How to… build a good relationship with an estate agent

For anyone selling a property, efforts to find and build a good relationship with an estate agent holds the key to long term success. Statistics from the property-listings website, Rightmove, indicate that an outstanding estate agent will get 136% more leads over twice as quickly as an average agent. They are also far more likely to sell houses, with over 90% of an outstanding agent’s stock being sold. So, the essential question for anyone selling a property is how do you find an outstanding estate agent, and how do you keep hold of them?

The first decision that a landlord must make is whether to go with a large estate agent chain or a small, local service. Both have different merits. With a large firm you are guaranteed to receive a lot of exposure. Large firms such as Foxtons or Savills have enormous resources, allowing them to attract a higher amount of traffic. That name recognition may also attract a higher quality buyer, particularly from overseas. However, there is the risk that, as with any large firm, a landlord could feel lost amongst other clients. Therefore, a smaller estate agent may offer a more personalised experience and might be a better choice. Though smaller firms do not have the same resources, they are likely to have significant knowledge of the local area and will be able to provide a more tailored service to you.

Moreover, the right estate agent will depend to a large extent on the type of property you are looking to sell. An affordable property would be unsuitable for a high-end estate agent and vice versa. When choosing the right agent, it is important to ensure that you understand the types of properties they sell. If you are looking to sell multiple houses, it is also advisable to have more than one estate agent so as to avoid this issue.

Regardless of the type of estate agent, building a good relationship requires a good deal of professionalism. It might sound obvious to point out, but landlords must treat their relationship like a business. This means organising weekly calls, emailing regularly and responding quickly, and keeping them up-to-date of any planned works you intend to do or any other key announcements you might have. This way, agents are able to work with you as partners.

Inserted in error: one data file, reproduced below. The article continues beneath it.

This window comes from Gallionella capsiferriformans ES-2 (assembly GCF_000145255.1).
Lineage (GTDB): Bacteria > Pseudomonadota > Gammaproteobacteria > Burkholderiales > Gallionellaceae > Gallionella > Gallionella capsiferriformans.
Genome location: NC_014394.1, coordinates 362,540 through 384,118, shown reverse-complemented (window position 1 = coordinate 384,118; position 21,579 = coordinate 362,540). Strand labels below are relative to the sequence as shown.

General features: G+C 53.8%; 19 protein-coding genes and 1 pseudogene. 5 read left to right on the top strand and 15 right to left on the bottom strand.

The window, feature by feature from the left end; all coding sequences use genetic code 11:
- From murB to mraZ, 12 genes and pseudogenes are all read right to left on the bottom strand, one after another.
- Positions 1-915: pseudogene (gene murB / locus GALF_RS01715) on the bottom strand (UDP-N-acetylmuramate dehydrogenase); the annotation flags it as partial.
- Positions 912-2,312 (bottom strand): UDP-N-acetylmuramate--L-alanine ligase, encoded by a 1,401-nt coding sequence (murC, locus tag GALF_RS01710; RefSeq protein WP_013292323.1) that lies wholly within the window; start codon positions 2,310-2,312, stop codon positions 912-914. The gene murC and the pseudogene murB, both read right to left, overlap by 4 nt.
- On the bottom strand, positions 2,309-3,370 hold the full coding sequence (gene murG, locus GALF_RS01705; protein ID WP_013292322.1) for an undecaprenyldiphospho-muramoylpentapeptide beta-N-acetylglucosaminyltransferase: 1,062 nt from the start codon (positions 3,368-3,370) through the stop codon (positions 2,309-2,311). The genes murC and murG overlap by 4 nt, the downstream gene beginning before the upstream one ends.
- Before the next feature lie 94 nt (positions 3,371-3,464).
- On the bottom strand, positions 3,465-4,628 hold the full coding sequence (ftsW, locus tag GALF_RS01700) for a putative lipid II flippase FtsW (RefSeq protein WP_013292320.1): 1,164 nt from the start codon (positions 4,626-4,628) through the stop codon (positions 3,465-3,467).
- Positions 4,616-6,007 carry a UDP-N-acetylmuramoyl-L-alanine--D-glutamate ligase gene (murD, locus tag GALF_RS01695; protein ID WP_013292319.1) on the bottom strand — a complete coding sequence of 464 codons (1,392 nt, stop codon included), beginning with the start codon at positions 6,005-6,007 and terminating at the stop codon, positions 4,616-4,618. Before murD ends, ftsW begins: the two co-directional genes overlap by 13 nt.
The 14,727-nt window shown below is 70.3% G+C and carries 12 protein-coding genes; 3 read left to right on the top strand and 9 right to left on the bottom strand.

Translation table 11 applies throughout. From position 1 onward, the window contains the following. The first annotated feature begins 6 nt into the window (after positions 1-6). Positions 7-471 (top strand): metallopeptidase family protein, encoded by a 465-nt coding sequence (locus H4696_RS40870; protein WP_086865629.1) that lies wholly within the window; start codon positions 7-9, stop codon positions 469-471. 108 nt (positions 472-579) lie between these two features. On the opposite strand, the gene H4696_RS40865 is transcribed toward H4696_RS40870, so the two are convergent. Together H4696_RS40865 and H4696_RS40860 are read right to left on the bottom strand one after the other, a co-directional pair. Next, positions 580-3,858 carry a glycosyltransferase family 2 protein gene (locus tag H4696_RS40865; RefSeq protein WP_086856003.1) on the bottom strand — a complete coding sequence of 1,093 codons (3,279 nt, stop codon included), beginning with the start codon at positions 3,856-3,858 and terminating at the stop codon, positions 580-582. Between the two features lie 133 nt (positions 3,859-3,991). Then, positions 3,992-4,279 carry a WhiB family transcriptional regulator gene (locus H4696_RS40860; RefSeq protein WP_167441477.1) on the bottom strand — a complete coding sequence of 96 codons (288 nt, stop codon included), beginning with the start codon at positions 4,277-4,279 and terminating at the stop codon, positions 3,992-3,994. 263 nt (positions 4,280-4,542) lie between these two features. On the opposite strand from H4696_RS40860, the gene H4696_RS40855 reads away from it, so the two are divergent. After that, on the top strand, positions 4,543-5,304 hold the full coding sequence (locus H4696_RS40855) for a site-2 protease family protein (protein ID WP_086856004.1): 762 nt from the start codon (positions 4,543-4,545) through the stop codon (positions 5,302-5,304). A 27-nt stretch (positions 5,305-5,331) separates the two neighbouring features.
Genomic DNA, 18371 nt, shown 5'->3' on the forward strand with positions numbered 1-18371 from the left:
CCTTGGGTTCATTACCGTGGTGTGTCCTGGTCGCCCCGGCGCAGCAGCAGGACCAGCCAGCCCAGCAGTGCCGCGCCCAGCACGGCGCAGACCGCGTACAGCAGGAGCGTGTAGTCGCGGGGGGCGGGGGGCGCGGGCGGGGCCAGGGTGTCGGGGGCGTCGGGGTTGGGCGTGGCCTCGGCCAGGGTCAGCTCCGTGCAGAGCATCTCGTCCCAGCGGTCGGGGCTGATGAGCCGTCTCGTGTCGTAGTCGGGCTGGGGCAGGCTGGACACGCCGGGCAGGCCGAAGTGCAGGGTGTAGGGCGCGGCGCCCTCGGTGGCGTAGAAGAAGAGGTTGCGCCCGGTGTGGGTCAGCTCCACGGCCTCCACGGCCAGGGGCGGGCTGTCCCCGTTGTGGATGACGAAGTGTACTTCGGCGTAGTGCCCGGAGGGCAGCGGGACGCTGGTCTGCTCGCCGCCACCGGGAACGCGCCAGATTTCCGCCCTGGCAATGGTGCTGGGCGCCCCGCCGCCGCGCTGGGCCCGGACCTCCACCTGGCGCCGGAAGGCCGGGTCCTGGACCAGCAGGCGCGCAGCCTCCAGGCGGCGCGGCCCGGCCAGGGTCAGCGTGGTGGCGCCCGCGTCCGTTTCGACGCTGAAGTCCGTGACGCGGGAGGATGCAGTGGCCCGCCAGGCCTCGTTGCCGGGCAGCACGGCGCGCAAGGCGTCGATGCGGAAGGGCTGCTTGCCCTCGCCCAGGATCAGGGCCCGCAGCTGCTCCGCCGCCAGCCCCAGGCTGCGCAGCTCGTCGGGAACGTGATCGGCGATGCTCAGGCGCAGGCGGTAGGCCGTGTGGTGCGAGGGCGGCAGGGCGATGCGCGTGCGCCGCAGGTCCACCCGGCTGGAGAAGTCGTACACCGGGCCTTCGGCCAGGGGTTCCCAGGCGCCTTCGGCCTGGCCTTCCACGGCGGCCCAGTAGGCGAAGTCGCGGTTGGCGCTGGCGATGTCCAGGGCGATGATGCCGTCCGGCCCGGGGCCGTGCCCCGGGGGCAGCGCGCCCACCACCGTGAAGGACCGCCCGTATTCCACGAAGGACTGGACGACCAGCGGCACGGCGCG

Part of maintaining professionalism is ensuring that you make contact with the agent early in the week. Most estate agents will hold a weekly meeting on a Monday morning to discuss the weekend’s viewings and formulate plans for the week. As a landlord, it is important to ensure that you are constantly involved in those plans. Therefore, make contact with estate agents on Monday afternoon to discuss their plans for the week and how your properties will fit into them.

At the heart of any successful relationship is a deep level of trust. Naturally this will take time to develop. However, small gestures can go a long way to building up trust. Regular calls and visits will do this along with providing estate agents with information and resources that help them do their job. If you are able to be transparent about the properties you are looking to sell, an estate agent will form a better relationship with you and do more to sell your properties.

Written by Israel Moskovitz,

“How to… build a good relationship with an estate agent” first appeared on my Medium profile.

How to… find a property manager

Good property managers offer landlords a win-win: not only do they reduce the number of hours that a landlord needs to spend looking after his or her property, they can also be a cheaper option in the long run. A property manager’s expertise can help simplify the traditional headaches for landlords: working with tenants, ensuring rent or service charges are paid on time and keeping up with necessary maintenance work. These are all reasons why it is essential you should find a property manager well versed in the renting sector.

When looking for a new property manager, always ensure that you begin sourcing candidates from a regulatory body or a recommendation from another landlord. However, property managers are not all the same and different companies will offer different levels of service. Therefore, it is essential that landlords hire property managers who offer them the correct services for their needs. In particularly, it is crucial that a landlord understands details like whether a property manager solely deals with long-term lettings, or whether they offer short-term letting services too.